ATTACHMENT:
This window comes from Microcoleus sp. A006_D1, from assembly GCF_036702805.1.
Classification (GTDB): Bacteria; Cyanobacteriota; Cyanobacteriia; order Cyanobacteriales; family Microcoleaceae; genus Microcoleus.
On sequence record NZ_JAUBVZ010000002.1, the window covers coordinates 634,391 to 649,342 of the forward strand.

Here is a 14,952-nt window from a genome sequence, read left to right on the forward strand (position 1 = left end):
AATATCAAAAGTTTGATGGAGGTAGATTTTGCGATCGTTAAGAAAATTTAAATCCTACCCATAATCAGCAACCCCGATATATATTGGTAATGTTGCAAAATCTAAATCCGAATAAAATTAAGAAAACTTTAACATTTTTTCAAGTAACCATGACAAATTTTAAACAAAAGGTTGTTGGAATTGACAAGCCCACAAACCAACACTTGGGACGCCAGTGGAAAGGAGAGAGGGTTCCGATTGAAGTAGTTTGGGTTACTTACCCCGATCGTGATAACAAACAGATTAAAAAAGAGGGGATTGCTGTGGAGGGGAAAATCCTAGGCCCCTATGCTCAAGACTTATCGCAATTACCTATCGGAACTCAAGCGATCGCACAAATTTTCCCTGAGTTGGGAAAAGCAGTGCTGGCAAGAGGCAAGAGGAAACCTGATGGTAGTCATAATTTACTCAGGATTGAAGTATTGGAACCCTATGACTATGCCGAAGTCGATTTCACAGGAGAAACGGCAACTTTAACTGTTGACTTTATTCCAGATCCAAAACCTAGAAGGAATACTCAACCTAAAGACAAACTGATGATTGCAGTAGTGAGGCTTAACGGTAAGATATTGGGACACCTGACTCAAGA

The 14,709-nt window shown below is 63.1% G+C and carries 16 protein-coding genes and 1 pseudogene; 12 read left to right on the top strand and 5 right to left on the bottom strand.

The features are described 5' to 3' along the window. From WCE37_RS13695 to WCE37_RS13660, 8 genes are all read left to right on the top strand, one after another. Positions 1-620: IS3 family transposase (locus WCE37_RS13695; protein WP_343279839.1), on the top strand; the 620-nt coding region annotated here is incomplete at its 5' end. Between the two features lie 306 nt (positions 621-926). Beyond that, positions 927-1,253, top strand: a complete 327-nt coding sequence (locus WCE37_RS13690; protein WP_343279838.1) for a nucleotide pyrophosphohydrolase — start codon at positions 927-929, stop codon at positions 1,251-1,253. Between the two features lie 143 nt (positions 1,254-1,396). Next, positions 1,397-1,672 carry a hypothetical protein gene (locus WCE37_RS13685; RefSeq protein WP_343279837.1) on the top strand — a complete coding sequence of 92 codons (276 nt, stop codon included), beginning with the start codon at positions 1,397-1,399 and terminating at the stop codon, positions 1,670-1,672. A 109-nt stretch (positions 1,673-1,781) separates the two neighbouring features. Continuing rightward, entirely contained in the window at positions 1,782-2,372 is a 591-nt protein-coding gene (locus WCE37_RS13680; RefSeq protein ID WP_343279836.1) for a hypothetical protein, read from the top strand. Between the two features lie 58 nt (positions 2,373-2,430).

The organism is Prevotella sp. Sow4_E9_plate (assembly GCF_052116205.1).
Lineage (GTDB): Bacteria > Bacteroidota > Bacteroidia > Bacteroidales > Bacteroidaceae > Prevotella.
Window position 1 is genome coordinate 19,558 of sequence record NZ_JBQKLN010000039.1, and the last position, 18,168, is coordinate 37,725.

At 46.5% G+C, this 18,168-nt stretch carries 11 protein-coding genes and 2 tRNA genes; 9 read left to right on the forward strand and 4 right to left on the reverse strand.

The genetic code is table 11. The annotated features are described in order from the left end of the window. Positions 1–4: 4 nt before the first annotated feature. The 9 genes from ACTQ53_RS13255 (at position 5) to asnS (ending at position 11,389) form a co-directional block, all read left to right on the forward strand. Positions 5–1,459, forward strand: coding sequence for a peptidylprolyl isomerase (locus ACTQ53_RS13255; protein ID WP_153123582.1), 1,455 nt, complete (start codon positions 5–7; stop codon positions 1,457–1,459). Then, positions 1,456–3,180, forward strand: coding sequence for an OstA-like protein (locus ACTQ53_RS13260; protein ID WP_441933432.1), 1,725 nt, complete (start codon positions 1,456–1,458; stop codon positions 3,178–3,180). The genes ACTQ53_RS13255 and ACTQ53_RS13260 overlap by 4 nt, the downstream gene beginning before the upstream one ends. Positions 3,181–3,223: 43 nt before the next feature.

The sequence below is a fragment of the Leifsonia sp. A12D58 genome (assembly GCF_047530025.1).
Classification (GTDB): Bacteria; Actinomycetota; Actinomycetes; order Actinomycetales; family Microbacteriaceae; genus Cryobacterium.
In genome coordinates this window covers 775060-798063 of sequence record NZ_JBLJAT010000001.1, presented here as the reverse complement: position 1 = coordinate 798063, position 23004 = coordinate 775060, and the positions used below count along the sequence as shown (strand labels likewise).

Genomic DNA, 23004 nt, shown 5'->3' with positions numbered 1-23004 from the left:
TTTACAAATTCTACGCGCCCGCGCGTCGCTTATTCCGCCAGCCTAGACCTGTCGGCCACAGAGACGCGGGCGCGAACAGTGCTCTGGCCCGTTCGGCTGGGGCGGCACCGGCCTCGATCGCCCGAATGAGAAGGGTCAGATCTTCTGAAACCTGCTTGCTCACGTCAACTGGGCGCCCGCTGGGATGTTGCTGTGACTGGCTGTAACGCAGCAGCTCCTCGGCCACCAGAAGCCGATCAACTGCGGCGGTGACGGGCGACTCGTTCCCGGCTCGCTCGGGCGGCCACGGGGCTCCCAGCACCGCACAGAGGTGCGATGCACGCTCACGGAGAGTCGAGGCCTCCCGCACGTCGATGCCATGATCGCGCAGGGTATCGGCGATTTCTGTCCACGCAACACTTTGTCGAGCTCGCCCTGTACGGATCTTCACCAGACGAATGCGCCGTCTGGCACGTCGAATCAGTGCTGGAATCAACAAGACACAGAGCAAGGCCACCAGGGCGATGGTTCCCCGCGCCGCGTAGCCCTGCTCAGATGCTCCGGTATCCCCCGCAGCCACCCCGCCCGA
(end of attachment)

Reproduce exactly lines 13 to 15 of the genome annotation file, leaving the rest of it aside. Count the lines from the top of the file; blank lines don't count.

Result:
The sequence below is a fragment of the Leifsonia sp. A12D58 genome (assembly GCF_047530025.1).
Classification (GTDB): Bacteria; Actinomycetota; Actinomycetes; order Actinomycetales; family Microbacteriaceae; genus Cryobacterium.
In genome coordinates this window covers 775060-798063 of sequence record NZ_JBLJAT010000001.1, presented here as the reverse complement: position 1 = coordinate 798063, position 23004 = coordinate 775060, and the positions used below count along the sequence as shown (strand labels likewise).